Claudio Ranieri lasted only 112 days as Watford head coach before he was sacked after a 3-0 defeat to Norwich on Friday Night Football; results show incoming head coaches have given Hornets a boost over opening 20 games - but issues do remain with sacking culture
Wednesday 26 January 2022 11:02, UK
As Watford appoint Roy Hodgson as their 16th permanent head coach in under 10 years, are the Hornets right to pull the plug when things start going south?
Watford's hire-'em-fire'-em policy has won them few admirers across the English game. Before Claudio Ranieri even had a chance to take his first training session following his appointment in October, jokes had already been made about how long he would last in the Vicarage Road dugout.
This is nothing new - jibes have been aimed in the direction of the Hornets ever since their first promotion campaign in 2014/15, when they were led by no fewer than four different head coaches.
It was no huge surprise the tongue-in-cheek answers about Ranieri weren't far off the reality. Three-and-a-half months later, it's back to square one, with Hodgson taking the top job until the end of the season.
Ranieri even foreshadowed his own demise when asked about Rafa Benitez's sacking earlier this month and saying: "Maybe you are not used to it in England but in Italy they change managers like they buy an ice cream."
You imagine Watford's Italian owner Gino Pozzo hasn't bought much ice cream at their London Colney training base this month, but his penchant for dispensing with managers is a lot less weather dependent. His exit meeting with Ranieri on Sunday was the 11th sacking he has dished out since taking over the club in 2012.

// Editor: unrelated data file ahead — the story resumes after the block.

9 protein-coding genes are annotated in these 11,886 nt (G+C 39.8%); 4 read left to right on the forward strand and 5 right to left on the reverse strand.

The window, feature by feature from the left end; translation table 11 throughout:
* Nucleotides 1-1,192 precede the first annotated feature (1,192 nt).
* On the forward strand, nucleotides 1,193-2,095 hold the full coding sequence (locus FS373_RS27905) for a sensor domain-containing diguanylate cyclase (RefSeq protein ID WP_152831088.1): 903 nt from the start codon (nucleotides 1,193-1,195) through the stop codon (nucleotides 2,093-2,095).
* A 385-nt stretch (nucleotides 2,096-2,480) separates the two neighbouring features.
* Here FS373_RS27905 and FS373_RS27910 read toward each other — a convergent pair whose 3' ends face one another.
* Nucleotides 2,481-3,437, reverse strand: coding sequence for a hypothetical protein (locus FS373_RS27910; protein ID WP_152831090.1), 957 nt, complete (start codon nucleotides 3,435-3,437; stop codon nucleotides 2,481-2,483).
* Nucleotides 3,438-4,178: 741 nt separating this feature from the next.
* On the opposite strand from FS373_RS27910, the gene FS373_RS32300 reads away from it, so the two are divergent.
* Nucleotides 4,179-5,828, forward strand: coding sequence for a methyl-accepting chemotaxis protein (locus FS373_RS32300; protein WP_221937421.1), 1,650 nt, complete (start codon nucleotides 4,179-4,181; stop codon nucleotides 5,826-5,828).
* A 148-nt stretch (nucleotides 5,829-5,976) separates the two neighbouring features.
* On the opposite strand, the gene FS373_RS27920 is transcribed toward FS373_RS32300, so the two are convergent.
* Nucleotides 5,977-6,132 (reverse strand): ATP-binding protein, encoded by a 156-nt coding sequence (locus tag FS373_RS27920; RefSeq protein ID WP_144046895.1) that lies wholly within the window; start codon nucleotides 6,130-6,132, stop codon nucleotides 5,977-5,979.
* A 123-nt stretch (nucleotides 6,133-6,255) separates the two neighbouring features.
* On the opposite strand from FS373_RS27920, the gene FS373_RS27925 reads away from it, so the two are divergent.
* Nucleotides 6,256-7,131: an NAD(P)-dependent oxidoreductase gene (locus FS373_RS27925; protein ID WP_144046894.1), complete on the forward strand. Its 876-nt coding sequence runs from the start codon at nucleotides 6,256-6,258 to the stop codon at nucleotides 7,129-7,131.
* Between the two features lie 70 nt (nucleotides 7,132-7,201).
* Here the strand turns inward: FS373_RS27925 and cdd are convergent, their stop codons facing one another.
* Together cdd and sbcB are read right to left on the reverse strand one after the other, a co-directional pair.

The average lifespan of a head coach at Vicarage Road in that time has been 255 days, 27 fewer than the 2021/22 Premier League season.
But across those hires and fires, Watford have twice been promoted to the Premier League and spent six of the last seven seasons playing top-flight football, a record which can only be matched by the halcyon days of Graham Taylor's first spell during the 1980s. Four decades on he remains, Elton John aside, the most legendary figure in the club's history.
"A lot of people are critical about the way Watford hire and fire coaches, but you have to say, from their perspective, they believe it's something that works for them," said Sky Sports News' chief reporter Kaveh Solhekol as the news of Ranieri's dismissal broke.
"The head coach is not in charge of the recruitment strategy, he's given players to work with, and if he succeeds, he keeps his job - if he doesn't, he loses his job."
A lot of Watford's detractors point to the benefits of stability, an often undervalued commodity in football as the long-term projects of Brentford and Brighton can attest. But does Watford's relative success during Pozzo's reign prove one in the eye for those critics?
Plenty of coaches earn a 'new-manager bounce' after taking over clubs, but whether that continues longer-term has become a subject of debate even for the scientific community. One Warwick Business School study, using Premier League data, concluded that between 12 and 18 games after a new appointment any upturn in results fades away.